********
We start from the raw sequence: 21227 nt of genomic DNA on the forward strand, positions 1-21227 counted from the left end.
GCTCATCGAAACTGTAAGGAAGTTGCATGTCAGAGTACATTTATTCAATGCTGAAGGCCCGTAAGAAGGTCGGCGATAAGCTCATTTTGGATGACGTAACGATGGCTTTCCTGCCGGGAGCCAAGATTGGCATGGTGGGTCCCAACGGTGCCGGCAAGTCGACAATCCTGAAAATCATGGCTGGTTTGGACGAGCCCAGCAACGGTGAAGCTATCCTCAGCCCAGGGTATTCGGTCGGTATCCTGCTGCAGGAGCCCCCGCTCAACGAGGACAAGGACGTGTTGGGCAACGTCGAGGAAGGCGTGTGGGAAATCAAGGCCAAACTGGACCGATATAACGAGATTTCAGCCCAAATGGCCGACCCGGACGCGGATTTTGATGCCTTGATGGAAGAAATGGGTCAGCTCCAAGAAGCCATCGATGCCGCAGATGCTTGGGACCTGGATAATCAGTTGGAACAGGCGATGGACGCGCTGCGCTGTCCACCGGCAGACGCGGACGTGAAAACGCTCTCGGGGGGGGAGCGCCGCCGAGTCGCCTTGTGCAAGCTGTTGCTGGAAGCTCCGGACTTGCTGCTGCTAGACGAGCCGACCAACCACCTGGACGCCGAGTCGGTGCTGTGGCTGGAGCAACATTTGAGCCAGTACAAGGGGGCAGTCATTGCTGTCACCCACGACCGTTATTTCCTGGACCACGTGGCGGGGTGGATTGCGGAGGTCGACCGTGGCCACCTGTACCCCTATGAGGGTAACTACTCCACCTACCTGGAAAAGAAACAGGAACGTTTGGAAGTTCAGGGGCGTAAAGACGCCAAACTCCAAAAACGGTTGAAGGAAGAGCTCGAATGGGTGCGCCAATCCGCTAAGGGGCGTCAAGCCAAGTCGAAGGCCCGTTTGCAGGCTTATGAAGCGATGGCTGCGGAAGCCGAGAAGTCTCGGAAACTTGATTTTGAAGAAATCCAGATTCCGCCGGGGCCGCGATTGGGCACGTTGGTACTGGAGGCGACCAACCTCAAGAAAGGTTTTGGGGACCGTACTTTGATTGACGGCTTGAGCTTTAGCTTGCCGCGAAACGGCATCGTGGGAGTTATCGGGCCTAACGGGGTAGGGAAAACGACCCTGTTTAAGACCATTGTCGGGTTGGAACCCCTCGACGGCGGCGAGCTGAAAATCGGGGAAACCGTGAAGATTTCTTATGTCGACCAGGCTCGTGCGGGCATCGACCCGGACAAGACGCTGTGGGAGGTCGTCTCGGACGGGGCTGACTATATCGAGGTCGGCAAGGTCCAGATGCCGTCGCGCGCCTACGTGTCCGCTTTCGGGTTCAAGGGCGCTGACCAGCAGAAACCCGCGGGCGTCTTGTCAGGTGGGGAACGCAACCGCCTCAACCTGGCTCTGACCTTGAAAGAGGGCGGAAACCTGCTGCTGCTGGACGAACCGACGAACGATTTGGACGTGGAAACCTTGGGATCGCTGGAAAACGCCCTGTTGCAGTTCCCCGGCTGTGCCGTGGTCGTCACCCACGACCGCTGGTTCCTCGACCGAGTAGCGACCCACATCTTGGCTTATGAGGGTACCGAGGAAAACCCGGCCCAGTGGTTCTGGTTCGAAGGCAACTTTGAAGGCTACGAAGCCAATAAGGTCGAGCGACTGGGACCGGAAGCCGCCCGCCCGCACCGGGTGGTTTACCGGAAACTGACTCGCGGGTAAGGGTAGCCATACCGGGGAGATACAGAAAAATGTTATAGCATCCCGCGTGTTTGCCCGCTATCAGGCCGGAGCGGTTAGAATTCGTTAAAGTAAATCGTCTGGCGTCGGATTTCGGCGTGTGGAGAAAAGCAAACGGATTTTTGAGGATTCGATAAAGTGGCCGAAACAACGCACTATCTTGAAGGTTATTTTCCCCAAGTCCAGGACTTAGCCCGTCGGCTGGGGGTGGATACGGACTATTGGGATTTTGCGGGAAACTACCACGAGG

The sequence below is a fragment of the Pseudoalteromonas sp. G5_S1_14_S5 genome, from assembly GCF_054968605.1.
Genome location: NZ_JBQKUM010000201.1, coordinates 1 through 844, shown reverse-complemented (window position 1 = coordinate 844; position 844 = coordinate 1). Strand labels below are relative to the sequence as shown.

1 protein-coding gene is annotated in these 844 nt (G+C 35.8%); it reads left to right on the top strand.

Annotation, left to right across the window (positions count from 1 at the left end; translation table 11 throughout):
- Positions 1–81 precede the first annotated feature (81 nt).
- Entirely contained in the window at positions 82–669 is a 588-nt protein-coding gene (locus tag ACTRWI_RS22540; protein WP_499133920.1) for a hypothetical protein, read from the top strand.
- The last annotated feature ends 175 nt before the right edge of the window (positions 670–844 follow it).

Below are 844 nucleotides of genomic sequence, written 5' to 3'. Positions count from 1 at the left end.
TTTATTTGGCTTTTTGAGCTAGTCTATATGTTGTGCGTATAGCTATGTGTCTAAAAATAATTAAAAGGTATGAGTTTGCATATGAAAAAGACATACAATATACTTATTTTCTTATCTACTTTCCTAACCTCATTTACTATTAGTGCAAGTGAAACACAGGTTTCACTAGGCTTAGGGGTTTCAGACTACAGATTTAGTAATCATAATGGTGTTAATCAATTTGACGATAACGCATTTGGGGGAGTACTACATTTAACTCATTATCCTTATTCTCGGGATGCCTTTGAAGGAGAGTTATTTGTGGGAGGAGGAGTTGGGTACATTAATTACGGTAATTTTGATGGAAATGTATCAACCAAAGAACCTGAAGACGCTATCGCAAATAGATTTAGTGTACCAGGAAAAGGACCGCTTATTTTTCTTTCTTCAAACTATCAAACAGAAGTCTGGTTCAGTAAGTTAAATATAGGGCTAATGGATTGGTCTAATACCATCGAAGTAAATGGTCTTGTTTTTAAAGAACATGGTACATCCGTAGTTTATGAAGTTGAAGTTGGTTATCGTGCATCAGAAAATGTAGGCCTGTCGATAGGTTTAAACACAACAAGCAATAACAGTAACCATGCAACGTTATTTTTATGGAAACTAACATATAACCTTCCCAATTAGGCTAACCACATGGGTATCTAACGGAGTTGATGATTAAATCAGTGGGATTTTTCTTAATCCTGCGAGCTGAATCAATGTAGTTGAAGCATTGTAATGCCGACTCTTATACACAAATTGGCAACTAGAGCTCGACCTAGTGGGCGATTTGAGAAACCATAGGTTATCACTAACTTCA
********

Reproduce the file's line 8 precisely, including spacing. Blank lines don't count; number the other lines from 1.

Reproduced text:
- Entirely contained in the window at positions 82–669 is a 588-nt protein-coding gene (locus tag ACTRWI_RS22540; protein WP_499133920.1) for a hypothetical protein, read from the top strand.